The IMF imposes harsh and sometime unrealistic conditions on the developing countries when they asked for loans. These conditions badly hurt the poor population of these countries. If the countries resist to some harshest conditions then IMF refuse to pay the rest of the amount promised in the program. Sometimes it becomes impossible for the governments to punish its citizens and especially poorest one too hard.
The IMF sees these measures as necessary and pre-determined – in most cases by the borrowing countries’ having run-up unsustainable external or budget imbalances. But in fact the IMF has a long track record – dating back decades – of imposing unnecessary and often harmful conditions on borrowing countries.
Consequently, this time around Pakistan faces harsh conditions of strict financial discipline. Most of the countries joining the IMF refuse to accept such strict conditions as they want to have autonomy in decision-making pertaining to financial matters. Even a small African country like Botswana opted for independent advisers from public institutions and private foundation when it joined the IMF for structural facilities from 1961 to 1997. Sadly, our current government has found it difficult to resist the harsh and anti-people conditions of IMF.
IMF programmes create more economic and financial political instability because of their anti-poor and pro-rich nature. The problem with the IMF programme is that it is loaded with the ideology of the neo-liberal free market.
But here in Pakistan 80 percent of the population lives on $2 dollars a day, on which basis it cannot make any demand and which is why it always looks towards the state for health, education and subsidies on food, oil, gas and essential utilities of daily life. But this role of the state is being scuttled under the IMF programme. PM Imran Khan often speaks of the welfare state of Medina but such IMF programmes trim the welfare role of the state and create an economy with a strong market and weak state.
The poor working people and lower middle class in Pakistan have low income. Pakistan is low income country so majority of the population lives on the edge of poverty. A slight change in the economic situation impacted their lives badly. One or two percent increase in the inflation through millions into poverty.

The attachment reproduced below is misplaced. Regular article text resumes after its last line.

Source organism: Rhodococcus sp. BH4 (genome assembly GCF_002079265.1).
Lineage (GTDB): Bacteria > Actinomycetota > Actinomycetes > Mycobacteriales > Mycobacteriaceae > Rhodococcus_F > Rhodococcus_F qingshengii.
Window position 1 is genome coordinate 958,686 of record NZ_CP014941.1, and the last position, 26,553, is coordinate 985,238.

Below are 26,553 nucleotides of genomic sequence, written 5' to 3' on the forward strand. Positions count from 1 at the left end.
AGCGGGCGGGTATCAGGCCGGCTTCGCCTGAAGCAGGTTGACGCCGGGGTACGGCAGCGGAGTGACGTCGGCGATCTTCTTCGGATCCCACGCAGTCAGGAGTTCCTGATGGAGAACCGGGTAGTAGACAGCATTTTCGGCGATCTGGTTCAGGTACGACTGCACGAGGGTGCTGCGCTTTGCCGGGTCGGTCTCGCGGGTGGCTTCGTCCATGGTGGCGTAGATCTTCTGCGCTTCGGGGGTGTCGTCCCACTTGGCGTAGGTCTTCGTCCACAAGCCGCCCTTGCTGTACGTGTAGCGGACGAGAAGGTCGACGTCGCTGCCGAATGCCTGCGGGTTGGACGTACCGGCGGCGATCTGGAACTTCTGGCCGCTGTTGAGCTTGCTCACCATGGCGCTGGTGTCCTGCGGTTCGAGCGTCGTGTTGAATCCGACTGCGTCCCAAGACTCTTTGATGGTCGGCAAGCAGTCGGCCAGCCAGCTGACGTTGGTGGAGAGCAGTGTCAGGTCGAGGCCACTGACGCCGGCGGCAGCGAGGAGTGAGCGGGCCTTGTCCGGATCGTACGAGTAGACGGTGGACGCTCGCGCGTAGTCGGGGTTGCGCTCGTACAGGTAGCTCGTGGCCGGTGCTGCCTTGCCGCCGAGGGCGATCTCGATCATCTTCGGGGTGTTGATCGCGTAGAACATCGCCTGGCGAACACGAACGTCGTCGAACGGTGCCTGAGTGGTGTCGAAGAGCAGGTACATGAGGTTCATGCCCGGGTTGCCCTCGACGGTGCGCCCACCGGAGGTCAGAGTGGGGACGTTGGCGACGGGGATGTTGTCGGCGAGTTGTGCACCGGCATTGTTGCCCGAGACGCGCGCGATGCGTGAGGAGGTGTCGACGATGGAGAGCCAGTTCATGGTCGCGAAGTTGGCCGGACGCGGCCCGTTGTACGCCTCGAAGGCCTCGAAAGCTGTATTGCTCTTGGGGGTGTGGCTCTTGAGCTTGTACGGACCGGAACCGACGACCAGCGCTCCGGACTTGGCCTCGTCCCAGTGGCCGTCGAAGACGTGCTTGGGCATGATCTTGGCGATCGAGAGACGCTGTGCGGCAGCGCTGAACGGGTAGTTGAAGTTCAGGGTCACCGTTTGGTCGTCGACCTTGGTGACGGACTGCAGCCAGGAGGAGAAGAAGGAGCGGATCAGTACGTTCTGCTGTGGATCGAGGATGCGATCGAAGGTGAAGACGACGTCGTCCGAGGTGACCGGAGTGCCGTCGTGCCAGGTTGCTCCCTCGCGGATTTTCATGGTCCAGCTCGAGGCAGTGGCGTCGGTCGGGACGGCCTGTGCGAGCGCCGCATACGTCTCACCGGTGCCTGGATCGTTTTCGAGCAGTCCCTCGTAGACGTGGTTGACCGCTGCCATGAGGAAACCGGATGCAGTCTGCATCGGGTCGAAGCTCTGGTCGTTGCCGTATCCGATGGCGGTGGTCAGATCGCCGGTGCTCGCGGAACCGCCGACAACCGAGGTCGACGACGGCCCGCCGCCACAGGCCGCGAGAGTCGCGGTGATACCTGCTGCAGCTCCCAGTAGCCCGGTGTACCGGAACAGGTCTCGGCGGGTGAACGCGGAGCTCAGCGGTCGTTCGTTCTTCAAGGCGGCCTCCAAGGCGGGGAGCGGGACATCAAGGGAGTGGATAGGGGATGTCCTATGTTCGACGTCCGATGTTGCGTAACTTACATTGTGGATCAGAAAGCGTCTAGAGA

It is worth mentioning here that 5-10 percent of the population has the capacity to absorb the IMF shocks and another 30 percent manages to survive by lowering their living standards and quality of life. An overwhelming majority in medium low income countries like ours have nothing to fall back on. To survive each shock they have to do away with some essential expenses.
Since their first priority is to feed their families, they allocate most of their funds for food. Whatever is left after food expenses is then spent on shelter, utilities, health, and education.
Shelter is their first priority and education the last. Around only 20 percent of the population manages to fulfill these essential needs; though they compromise on quality of food, shelter, utilities and health and education.
They have no choice over the utility bills that they have to bear on actual consumption. The miseries inflicted by the current programme are unbearable. The economy might improve after 5 years, but there would be few survivors to enjoy the fruits of progress.
Going to the IMF for stabilization of the economy has led to an increase in taxes, gas and electricity bills and inflation, which has made the lives of common people even more miserable. It is time for government to look for alternative ways and means to address the economic ills country is facing and find a proper treatment. The poor people suffer more under IMF conditions then without it.
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28 March, 2020